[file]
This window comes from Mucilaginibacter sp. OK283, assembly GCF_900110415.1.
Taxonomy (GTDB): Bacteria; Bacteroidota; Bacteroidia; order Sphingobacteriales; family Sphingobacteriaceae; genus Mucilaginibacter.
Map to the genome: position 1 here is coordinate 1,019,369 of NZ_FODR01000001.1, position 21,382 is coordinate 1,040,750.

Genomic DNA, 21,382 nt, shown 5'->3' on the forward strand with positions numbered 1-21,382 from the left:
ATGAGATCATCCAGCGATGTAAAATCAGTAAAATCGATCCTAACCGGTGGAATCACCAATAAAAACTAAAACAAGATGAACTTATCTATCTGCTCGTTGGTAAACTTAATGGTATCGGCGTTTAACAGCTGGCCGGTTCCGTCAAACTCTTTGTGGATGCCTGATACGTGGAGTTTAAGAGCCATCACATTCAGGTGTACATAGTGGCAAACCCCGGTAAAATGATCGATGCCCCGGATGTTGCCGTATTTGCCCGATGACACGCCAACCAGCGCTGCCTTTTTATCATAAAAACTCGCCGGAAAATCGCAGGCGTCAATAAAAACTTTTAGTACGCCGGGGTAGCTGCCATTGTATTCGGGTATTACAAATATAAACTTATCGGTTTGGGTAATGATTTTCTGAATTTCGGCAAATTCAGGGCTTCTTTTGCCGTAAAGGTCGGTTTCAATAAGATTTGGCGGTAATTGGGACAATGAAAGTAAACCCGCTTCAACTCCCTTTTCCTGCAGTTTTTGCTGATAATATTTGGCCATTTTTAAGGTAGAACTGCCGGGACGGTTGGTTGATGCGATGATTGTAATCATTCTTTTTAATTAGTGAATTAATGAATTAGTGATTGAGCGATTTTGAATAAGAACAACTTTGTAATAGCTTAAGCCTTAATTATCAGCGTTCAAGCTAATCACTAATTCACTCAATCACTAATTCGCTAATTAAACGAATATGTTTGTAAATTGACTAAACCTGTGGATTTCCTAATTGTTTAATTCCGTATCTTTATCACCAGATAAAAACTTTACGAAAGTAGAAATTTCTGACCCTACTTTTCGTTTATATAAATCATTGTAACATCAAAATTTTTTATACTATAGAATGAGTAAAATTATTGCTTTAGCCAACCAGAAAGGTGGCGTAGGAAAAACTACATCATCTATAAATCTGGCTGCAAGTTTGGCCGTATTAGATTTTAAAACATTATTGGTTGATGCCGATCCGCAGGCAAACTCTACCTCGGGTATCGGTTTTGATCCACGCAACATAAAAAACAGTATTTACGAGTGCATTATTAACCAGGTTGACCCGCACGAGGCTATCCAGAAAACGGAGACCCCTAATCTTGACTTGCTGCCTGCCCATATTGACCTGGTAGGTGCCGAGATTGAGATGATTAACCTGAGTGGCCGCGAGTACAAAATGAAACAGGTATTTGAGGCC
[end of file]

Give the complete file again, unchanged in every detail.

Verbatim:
This window comes from Mucilaginibacter sp. OK283, assembly GCF_900110415.1.
Taxonomy (GTDB): Bacteria; Bacteroidota; Bacteroidia; order Sphingobacteriales; family Sphingobacteriaceae; genus Mucilaginibacter.
Map to the genome: position 1 here is coordinate 1,019,369 of NZ_FODR01000001.1, position 21,382 is coordinate 1,040,750.

Genomic DNA, 21,382 nt, shown 5'->3' on the forward strand with positions numbered 1-21,382 from the left:
ATGAGATCATCCAGCGATGTAAAATCAGTAAAATCGATCCTAACCGGTGGAATCACCAATAAAAACTAAAACAAGATGAACTTATCTATCTGCTCGTTGGTAAACTTAATGGTATCGGCGTTTAACAGCTGGCCGGTTCCGTCAAACTCTTTGTGGATGCCTGATACGTGGAGTTTAAGAGCCATCACATTCAGGTGTACATAGTGGCAAACCCCGGTAAAATGATCGATGCCCCGGATGTTGCCGTATTTGCCCGATGACACGCCAACCAGCGCTGCCTTTTTATCATAAAAACTCGCCGGAAAATCGCAGGCGTCAATAAAAACTTTTAGTACGCCGGGGTAGCTGCCATTGTATTCGGGTATTACAAATATAAACTTATCGGTTTGGGTAATGATTTTCTGAATTTCGGCAAATTCAGGGCTTCTTTTGCCGTAAAGGTCGGTTTCAATAAGATTTGGCGGTAATTGGGACAATGAAAGTAAACCCGCTTCAACTCCCTTTTCCTGCAGTTTTTGCTGATAATATTTGGCCATTTTTAAGGTAGAACTGCCGGGACGGTTGGTTGATGCGATGATTGTAATCATTCTTTTTAATTAGTGAATTAATGAATTAGTGATTGAGCGATTTTGAATAAGAACAACTTTGTAATAGCTTAAGCCTTAATTATCAGCGTTCAAGCTAATCACTAATTCACTCAATCACTAATTCGCTAATTAAACGAATATGTTTGTAAATTGACTAAACCTGTGGATTTCCTAATTGTTTAATTCCGTATCTTTATCACCAGATAAAAACTTTACGAAAGTAGAAATTTCTGACCCTACTTTTCGTTTATATAAATCATTGTAACATCAAAATTTTTTATACTATAGAATGAGTAAAATTATTGCTTTAGCCAACCAGAAAGGTGGCGTAGGAAAAACTACATCATCTATAAATCTGGCTGCAAGTTTGGCCGTATTAGATTTTAAAACATTATTGGTTGATGCCGATCCGCAGGCAAACTCTACCTCGGGTATCGGTTTTGATCCACGCAACATAAAAAACAGTATTTACGAGTGCATTATTAACCAGGTTGACCCGCACGAGGCTATCCAGAAAACGGAGACCCCTAATCTTGACTTGCTGCCTGCCCATATTGACCTGGTAGGTGCCGAGATTGAGATGATTAACCTGAGTGGCCGCGAGTACAAAATGAAACAGGTATTTGAGGCC